The first word that comes to my mind when thinking of this production is “colorful”. The design team, led by scenic designer Robert Mark Morgan and costume designer Leon Dobkowski, has certainly brought a whole lot of color to the Muny stage, inspired by Seuss’s style but not directly copying it, especially in the costumes.  The stage is set up like a storybook wonderland, with a giant open book at center and surrounded by several giant-sized Dr. Seuss books with familiar titles such as Green Eggs and Ham, The Cat In the Hat, Horton Hears a Who, etc. The books and scenery are painted in a rainbow of bright colors, as are the inventive, simply styled costumes that suggest the characters rather than literally representing them. The birds, for instance, wear bright dresses with fluffy skirts, and many other characters are wearing brightly colored outfits with earpieces and/or tails or, in the case of Horton, a trunk to distinguish their species. The Whos are similarly colorful, and General Schmitz is decked out in garish purple camouflage. It’s a visual feast, and fitting for the bright, imaginative tone of the musical itself. The staging is also well imagined, using every inch of the Muny stage, and even involving the audience in some fun moments such as bouncing beach balls around and following the Cat as he wanders throughout the audience followed by his “news camera” on various occasions, including a fun Muny in-joke referencing Tartaglia’s last appearance at the Muny in Aladdin. Aside from the Cat and a few other more energetic moments, the show is mostly paced more gently and a lot less madcap than I had expected.  It’s a kids’ show first and foremost, and the staging makes that clear.

Performance-wise, the cast is in excellent form, with strong performances all around, supported with much enthusiasm by the Muny’s Youth Chorus.  Tartaglia brings a great deal of charm to the role of the Cat, serving as an ideal tour guide through the production, and playing various other characters as needed along the way.  He’s not nearly as over-the-top as he was as the Genie in Aladdin, although that is fitting for the more gentle tone of this production, and he leads the production with style from start to finish. Wallem is appropriately earnest and likable as Horton, and Isom turns in an especially impressive performance as the imaginative, determined Jojo, with a strong, clear voice and great stage presence. Her duet with Wallem on “Alone In the Universe” is a memorable moment.  Wyatt is also very strong as the quirky, lovesick Gertrude, and Murney has some great moments as the impossibly vain Mayzie. Anthony as the stubborn General Schmitz is also a stand-out, bringing a lot of energy to his song about “The Military” and leading his army (and the reluctant Jojo) into a ridiculous and futile battle using “Green Eggs and Ham” as a marching chant. Mikel also makes a strong impression as the bold, contrary Sour Kangaroo, and the ensemble seems to be enjoying every minute on stage.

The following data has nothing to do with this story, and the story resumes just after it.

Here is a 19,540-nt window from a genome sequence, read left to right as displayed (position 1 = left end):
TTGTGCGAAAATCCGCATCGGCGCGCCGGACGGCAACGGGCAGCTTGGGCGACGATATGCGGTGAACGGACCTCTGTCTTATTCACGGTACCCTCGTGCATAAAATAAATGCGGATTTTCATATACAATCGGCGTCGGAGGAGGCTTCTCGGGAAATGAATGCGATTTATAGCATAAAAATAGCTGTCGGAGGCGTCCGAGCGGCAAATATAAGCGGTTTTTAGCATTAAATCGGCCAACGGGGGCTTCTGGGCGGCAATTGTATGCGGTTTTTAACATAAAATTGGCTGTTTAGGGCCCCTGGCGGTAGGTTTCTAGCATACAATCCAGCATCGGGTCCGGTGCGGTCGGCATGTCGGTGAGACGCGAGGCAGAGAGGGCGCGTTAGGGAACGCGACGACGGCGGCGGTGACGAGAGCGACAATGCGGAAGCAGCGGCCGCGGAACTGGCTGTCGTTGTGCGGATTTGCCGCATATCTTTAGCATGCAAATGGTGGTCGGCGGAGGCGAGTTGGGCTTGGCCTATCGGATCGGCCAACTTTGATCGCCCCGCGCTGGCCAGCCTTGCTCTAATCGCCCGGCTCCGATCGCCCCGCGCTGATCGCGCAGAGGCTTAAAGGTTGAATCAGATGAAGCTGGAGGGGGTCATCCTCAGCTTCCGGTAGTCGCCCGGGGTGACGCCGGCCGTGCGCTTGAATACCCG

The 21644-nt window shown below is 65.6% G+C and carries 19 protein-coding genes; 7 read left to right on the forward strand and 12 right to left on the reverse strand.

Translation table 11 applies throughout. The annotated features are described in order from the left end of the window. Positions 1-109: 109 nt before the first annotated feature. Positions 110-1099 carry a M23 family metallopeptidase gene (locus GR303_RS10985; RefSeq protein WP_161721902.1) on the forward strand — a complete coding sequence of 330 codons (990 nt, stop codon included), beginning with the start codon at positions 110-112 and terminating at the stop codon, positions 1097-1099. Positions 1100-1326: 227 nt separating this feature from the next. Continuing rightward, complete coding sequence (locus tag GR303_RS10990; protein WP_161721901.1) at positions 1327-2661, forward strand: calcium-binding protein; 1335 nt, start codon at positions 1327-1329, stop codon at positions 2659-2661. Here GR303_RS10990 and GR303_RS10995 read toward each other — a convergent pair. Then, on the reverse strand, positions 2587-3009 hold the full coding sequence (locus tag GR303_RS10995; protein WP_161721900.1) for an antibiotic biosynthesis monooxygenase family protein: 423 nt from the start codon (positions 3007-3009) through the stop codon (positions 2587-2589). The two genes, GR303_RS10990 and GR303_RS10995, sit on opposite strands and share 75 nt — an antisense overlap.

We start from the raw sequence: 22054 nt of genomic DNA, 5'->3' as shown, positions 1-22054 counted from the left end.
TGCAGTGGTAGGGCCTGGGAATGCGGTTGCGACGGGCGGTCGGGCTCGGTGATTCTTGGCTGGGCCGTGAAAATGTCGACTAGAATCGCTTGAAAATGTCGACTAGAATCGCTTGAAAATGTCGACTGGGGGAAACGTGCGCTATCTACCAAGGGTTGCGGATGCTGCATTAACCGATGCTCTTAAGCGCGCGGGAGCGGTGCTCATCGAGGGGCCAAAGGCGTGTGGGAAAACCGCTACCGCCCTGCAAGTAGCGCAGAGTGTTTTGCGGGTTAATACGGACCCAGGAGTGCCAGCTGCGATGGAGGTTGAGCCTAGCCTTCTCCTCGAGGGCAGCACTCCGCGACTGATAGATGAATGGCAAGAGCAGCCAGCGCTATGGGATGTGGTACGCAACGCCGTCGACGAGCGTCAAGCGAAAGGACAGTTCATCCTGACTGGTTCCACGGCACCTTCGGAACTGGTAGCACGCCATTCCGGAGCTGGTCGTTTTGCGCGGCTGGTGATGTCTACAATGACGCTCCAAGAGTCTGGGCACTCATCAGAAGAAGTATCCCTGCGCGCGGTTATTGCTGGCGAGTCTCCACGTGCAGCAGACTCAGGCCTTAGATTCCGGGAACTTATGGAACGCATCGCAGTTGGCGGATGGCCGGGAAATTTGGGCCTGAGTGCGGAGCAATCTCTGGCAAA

There are several sweet moments in this show, such as the bouncy, recurring “Oh, The Thinks You Can Think” theme and the lullaby “Solla Sollew”, and even some wit and irony in the many reprises of “How Lucky You Are”. There are a few moments here and there of humor and themes that adults will be able to appreciate more than kids, although everything is primarily geared toward the children.  I brought my 14-year-old son to this show, and he agreed that this production is probably best appreciated by kids a few years younger.  I think it’s most suited for kids ages 5-10, as well as anyone with a particular appreciation or nostalgia for Dr. Seuss’s stories.  It’s all very sweet, charming and colorful, with a strong cast and a very Seuss-esque aesthetic, although it isn’t quite as crazy or energetic as I had hoped. With a valuable message that encourages imagination and acceptance, and a catchy, memorable score, Seussical is definitely a worthwhile production especially for the very young.

Stephen Wallem (center) and Seussical cast Photo by Eric Woolsey The Muny

Stephen Wallem (center) and Seussical cast
Photo by Eric Woolsey
The Muny